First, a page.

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Jeong Hun Lee 4 Articles
Utility of Brain Computed Tomography in Detecting Fractures of the Temporal Bones Correlated with Patterns of Fracture on High-Resolution Computed Tomography
Bong Seok Kwon, Dong Hyuk Shin, Pil Cho Choi, Sang Kuk Han, Jeong Hun Lee, Hyoung Gon Song
J Korean Soc Traumatol. 2010;23(1):38-42.
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AbstractAbstract PDF
PURPOSE
The clinical utility of brain computed tomography (CT) in detecting temporal bone fracture is not well established. We performed this study to determine the utility of brain computed tomography (CT) in detecting fractures of the temporal bones in correlation with fracture patterns. We used high resolution computed tomography (HRCT) as the gold standard for diagnosing temporal bone fracture and its pattern.
METHODS
From January 2007 to December 2009, patients who underwent both brain CT and HRCT within 10 days of head trauma were investigated. Among them, 58 cases of temporal bone fracture confirmed by HRCT were finally included. Fracture patterns (transverse or non-transverse, otic capsule sparing or otic capsule violating) were determined by HRCT. Brain CT findings in correlation with fracture patterns were analyzed.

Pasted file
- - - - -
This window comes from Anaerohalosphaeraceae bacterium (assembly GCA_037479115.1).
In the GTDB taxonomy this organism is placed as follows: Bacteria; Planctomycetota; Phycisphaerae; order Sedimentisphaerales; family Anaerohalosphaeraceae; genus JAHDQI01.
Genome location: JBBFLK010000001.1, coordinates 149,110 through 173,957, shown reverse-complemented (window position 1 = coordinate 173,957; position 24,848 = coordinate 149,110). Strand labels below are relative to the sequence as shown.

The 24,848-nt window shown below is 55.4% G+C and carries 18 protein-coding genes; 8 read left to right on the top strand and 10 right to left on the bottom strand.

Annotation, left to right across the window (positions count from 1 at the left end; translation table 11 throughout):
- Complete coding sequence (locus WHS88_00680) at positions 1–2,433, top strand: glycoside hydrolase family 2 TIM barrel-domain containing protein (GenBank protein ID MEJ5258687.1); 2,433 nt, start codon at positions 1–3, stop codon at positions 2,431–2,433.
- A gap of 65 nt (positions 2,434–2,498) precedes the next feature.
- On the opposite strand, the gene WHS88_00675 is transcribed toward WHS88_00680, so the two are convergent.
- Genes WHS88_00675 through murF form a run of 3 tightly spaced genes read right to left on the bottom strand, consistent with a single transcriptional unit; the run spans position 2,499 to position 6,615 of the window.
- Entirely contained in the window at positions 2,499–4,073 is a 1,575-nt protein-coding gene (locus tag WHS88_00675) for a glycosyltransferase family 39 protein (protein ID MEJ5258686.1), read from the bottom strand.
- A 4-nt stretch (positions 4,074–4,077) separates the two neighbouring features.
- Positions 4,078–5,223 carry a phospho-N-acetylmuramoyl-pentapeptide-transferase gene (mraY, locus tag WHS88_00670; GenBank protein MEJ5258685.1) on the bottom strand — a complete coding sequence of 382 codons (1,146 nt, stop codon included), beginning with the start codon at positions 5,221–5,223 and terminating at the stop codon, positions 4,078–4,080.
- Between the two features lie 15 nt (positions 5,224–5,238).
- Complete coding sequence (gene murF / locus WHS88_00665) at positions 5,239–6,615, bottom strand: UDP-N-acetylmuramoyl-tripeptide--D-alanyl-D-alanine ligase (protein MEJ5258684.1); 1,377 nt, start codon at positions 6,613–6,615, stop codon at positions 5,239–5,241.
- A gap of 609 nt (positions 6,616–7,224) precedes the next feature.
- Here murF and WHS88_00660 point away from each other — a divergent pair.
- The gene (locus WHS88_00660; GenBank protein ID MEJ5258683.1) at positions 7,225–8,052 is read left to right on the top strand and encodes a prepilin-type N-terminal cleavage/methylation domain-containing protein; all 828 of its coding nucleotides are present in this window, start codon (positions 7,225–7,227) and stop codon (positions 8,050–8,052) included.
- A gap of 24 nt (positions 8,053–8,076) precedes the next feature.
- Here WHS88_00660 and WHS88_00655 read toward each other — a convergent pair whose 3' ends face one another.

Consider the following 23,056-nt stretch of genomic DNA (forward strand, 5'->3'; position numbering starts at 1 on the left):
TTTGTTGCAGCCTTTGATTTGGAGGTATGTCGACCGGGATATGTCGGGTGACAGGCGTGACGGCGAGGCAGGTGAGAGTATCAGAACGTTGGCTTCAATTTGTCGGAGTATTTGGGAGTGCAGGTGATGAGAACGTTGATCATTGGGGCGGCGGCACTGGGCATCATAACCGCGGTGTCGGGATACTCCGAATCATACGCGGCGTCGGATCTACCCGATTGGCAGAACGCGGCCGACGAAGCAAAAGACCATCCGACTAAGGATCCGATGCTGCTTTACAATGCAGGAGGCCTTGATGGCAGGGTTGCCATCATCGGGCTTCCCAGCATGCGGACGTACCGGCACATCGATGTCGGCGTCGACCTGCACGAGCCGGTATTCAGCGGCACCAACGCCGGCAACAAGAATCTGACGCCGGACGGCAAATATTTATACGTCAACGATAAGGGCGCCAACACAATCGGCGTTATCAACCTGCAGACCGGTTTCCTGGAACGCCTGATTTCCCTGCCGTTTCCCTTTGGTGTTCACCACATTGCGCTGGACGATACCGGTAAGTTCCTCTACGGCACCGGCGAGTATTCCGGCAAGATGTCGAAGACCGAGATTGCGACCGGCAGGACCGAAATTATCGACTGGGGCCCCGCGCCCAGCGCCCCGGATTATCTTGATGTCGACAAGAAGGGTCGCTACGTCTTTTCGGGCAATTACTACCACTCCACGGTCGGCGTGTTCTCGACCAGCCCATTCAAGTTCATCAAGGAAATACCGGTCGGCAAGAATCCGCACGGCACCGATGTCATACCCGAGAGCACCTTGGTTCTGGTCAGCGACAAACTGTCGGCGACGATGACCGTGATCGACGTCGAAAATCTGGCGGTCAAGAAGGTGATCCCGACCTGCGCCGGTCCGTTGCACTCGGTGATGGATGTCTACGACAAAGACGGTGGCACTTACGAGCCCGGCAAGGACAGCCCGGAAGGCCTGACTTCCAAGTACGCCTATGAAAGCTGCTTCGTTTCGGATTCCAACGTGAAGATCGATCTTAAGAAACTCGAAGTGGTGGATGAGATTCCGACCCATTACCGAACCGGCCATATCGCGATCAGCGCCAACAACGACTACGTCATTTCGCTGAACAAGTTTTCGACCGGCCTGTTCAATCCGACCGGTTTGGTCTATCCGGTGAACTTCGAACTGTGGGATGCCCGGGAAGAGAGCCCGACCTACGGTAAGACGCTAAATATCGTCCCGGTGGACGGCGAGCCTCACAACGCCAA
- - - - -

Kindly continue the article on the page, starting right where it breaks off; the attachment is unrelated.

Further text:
RESULTS
Among 58 confirmed cases of temporal bone fracture by HRCT, 14 cases (24.1%) were not detected by brain CT. Brain CT showed a significantly lower ability to detect temporal bone fracture with transverse component than without transverse component (p=0.020). Moreover, brain CT showed lower ability to detect otic capsule violating pattern than otic capsule sparing pattern (p=0.015). Among the 14 cases of temporal bone fracture that were not detected by brain CT, 4 cases lacked any objective physical findings (facial palsy, hemotympanum, external auditory canal bleeding) suggesting fractures of the temporal bones.
CONCLUSION
Brain CT showed poor ability to detect temporal bone fracture with transverse component and otic capsule violating pattern, which is associated with a poorer clinical outcome than otic capsule sparing pattern. Routine use of HRCT to identify temporal bone fracture is warranted, even in cases without evidence of temporal bone fracture on brain CT scans or any objective physical findings suggestive of temporal bone fracture.
Summary
The Utility of Routine Serial Brain Computed Tomography for Referred Traumatic Brain Injury Patients According to the Severity of Traumatic Brain Injury
Jeong In Hwang, Jin Seong Cho, Seung Chul Lee, Jeong Hun Lee
J Korean Soc Traumatol. 2009;22(2):134-141.